Macbeth (2015)

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There have been precisely umpteen-plus film and television productions of Shakespeare’s Scottish tragedy: straight up and sly and silly and surreal variants, from 1955’s Joe MacBeth (Macbeth in a “modern” gangster setting) to 2001’s Rave Macbeth (Macbeth in a rave). Then there’s the three-and-a-half hour futuristic Japanese Mad Max-inspired Metal Macbeth (2007), Siberian Lady Macbeth (a Russo-Shakespearean noir set in 19th Century Mtsensk!) from 1962, and this year’s Macbeth Unhinged, which takes place entirely in the confines of a stretch limousine.
     And, of course, there are the classics: Polanski’s Macbeth and Welles’ Macbeth and Kurosawa’s Macbeth (aka Throne of Blood); the imaginings and the re-imaginings and the re-re-imaginings truly seem endless.
     Australian director Justin Kurzel’s 2015 Macbeth is mostly about the look and the feel—gritty, grimy, misty, bloody, sexy—and the performances, with Michael Fassbender and Marion Cotillard, the Peter O’Toole and Katharine Hepburn of their generation, playing the ambitious, immoral Thane of Glamis and his outed, damn-spotted missus, respectively. This is good ‘n’ earthy stuff, with Fassbender and Cotillard both fully committed to their 21st Century interpretations, spitting and whispering and yelling and sobbing alongside a fine supporting cast made up of Paddy Considine as Banquo, Jack Reynor as Malcolm, Sean Harris as Macduff, and David Thewlis as Duncan. There are some excellent witches too.
     In Kurzel’s version, the language lives and his vision is brutal and Braveheart-y (right on down to the Caramel deLite-ful war paint), with enough fresh flourishes and subtle upgrades to keep the story alive (the Birnam Wood coming to Dunsinane Hill explication is inspired). Adding to the whole immersive experience is the film’s haunting score (by the director’s brother Jed), an electronic thrum that slowly claws its way into your upper midbrain, and Adam Arkapaw’s stunning cinematography—dust motes, snowflakes, and wood ash all hang tentatively in the air, battle scenes are slowed to sublimity, and there’s an outrageously orange ending.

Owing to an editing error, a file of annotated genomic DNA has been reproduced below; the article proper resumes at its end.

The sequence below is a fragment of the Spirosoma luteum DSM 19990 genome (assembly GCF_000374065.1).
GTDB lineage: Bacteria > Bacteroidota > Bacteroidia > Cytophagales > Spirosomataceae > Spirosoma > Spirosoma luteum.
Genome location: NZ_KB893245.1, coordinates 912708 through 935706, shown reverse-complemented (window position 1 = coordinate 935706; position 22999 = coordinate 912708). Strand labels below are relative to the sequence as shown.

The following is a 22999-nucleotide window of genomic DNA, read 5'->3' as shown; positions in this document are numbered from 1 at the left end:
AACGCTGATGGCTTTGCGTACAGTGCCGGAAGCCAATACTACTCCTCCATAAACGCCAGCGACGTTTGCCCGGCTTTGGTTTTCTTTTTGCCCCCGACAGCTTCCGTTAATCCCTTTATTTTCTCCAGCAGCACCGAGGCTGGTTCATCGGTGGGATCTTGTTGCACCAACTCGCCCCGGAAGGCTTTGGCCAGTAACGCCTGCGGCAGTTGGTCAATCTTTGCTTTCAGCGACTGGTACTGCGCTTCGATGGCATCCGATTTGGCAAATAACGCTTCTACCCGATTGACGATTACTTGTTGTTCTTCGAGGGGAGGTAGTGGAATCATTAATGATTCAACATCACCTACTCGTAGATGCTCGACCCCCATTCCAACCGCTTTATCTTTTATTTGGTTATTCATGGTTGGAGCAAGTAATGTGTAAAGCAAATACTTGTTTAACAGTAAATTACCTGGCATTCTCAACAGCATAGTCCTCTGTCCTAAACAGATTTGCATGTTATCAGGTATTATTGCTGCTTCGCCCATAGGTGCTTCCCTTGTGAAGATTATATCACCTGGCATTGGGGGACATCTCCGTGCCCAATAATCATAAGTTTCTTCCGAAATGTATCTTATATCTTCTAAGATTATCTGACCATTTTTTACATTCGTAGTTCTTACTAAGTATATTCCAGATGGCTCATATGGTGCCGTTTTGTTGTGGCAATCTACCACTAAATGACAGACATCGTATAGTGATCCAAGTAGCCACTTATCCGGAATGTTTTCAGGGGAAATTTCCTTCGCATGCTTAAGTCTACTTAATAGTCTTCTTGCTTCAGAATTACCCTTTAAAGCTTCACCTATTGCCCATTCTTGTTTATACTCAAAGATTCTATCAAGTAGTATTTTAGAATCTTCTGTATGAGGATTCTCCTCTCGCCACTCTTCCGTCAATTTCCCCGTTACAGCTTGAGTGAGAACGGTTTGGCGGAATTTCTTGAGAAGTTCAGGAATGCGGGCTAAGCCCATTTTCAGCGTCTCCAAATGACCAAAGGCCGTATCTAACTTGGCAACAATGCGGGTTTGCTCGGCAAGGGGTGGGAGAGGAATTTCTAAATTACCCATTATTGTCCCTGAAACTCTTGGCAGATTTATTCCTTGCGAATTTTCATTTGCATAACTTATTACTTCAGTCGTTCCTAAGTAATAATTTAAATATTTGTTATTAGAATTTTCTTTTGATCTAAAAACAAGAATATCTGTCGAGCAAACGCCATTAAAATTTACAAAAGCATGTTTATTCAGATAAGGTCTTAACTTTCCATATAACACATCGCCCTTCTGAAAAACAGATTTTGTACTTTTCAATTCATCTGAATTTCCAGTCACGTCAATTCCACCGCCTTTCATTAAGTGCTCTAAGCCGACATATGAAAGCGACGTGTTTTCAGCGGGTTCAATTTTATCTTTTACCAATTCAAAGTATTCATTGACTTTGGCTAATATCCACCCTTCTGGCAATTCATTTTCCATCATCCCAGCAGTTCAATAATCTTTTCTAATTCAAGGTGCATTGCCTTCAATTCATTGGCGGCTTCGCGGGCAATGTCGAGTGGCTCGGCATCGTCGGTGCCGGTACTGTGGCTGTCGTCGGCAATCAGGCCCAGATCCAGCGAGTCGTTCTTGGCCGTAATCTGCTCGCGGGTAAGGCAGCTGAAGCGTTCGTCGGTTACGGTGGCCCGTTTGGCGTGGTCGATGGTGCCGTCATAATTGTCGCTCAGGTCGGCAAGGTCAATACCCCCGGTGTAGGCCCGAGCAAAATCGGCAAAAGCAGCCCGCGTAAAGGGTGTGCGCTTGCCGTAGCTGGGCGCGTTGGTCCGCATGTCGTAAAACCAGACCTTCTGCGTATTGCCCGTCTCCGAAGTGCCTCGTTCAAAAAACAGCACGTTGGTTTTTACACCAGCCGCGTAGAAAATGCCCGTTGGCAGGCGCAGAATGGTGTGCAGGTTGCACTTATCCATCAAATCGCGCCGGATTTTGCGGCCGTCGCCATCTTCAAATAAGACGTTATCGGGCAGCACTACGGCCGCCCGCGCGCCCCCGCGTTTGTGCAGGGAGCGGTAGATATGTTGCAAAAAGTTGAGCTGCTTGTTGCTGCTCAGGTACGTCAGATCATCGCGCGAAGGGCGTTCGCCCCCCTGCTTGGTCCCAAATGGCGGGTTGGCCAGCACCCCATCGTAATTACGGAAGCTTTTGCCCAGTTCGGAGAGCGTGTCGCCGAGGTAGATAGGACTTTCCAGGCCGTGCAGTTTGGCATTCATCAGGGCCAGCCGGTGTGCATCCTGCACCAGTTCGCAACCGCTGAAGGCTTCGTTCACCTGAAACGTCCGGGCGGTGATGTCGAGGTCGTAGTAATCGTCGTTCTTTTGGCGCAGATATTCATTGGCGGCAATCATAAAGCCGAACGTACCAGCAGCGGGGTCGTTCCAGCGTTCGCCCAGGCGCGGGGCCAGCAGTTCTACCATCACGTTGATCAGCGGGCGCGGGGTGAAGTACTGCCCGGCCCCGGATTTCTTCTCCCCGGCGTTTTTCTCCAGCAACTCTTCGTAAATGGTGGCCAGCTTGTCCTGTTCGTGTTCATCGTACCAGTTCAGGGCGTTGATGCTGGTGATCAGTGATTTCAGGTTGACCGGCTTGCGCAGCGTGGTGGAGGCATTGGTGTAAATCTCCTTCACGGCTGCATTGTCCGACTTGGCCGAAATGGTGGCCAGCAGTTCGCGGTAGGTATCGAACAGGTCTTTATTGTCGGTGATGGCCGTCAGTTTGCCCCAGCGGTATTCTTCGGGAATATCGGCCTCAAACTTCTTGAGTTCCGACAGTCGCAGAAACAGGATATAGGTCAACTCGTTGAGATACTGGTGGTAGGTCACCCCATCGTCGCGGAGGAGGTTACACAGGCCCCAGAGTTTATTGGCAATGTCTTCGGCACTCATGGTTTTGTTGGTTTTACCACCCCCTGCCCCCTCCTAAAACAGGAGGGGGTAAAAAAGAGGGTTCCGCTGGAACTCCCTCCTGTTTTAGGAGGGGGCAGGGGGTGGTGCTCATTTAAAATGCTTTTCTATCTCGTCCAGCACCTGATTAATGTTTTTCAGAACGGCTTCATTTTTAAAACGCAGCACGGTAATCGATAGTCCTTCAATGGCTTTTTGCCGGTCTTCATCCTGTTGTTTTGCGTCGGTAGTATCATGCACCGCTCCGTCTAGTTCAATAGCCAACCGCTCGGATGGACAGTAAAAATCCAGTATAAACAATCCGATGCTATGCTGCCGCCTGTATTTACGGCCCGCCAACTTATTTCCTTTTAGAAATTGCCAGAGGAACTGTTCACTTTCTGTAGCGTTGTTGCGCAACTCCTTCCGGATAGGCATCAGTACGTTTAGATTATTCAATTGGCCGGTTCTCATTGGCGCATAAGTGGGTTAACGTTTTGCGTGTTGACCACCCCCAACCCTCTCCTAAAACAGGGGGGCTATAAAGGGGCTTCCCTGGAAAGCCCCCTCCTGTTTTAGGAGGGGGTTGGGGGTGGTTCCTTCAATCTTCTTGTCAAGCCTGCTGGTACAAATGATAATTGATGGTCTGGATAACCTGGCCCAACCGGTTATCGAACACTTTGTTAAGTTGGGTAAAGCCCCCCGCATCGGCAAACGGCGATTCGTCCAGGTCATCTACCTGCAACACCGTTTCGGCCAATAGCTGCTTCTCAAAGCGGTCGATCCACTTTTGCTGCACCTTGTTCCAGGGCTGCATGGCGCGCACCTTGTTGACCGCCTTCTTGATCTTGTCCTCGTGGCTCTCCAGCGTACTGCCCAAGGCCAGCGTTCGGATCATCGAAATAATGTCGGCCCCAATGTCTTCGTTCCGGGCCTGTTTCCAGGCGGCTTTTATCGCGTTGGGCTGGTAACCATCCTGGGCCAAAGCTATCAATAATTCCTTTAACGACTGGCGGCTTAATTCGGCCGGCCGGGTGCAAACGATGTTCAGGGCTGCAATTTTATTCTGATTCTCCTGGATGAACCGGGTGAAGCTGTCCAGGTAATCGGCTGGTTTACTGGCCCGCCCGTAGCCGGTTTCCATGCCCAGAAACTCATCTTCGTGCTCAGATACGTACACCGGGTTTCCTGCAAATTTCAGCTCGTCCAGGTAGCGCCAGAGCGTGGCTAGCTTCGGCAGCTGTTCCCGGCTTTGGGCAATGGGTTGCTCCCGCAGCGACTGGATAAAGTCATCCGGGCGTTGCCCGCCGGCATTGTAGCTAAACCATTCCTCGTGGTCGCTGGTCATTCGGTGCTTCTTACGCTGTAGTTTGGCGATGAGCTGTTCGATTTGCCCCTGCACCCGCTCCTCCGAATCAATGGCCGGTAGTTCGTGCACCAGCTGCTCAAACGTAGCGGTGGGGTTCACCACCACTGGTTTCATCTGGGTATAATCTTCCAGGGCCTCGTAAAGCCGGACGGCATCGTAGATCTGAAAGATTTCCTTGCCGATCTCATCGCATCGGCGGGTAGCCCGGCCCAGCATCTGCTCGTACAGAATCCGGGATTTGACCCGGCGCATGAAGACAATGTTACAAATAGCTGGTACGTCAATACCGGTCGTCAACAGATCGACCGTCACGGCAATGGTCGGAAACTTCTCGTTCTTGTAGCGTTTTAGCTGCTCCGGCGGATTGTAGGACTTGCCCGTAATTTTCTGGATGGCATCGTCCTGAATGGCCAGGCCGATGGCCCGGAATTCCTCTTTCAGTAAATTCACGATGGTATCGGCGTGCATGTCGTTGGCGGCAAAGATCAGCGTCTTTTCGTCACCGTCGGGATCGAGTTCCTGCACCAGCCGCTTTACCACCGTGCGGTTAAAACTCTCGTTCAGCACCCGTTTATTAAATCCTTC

If you have to justify yet another Macbeth to Bob and Harvey Weinstein then this ain’t a half bad way to do it.


(c) 2016 David N. Butterworth
butterworthdavidn@gmail.com

Legend (2015)

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Ronnie and Reggie Kray were a pair of organized crime lords who operated in and around the East End of London in the 1950s and ’60s, gaining notoriety, celebrity, and (finally) a couple of life sentences between them. They owned nightclubs and dabbled in protection rackets, armed robbery, arson, extortion, and murder. A feature film, The Krays, was made about the charismatic identical twins in 1990, with the inspired casting of Gary and Martin Kemp, guitarists for the New Romantic band Spandau Ballet, in the leads.
     Academy Award-winning director Brian Helgeland (L.A. Confidential) now offers up his take on the infamous twin gangsters’ story, with Tom Hardy in an ebullient dual role.
     What soon becomes violently clear in Legend, however, is that the gimmick of Hardy playing both Ronald and Reginald, often in the same scene, often interacting with each other, is the only thing Helgeland’s ill-advised film has going for it.
     The narration, by Reg’s short-lived wife Frances Shea (Sucker Punch‘s Emily Browning), is stilted and uninspired. The go-for-broke soundtrack, of popular songs from the period, just tosses out its hits willy-nilly, irrespective of what’s actually happening on screen, and Carter Burwell’s original music sounds woefully out of place. Indeed, the whole film feels flat, from the look—too clean and efficient for a gangster pic—to the dialogue, which alternates between bland and banal. Scenes drag on tediously. Minor characters are given unnecessary focus. Major ones seem positioned simply to explode into violence every half hour, on the half hour.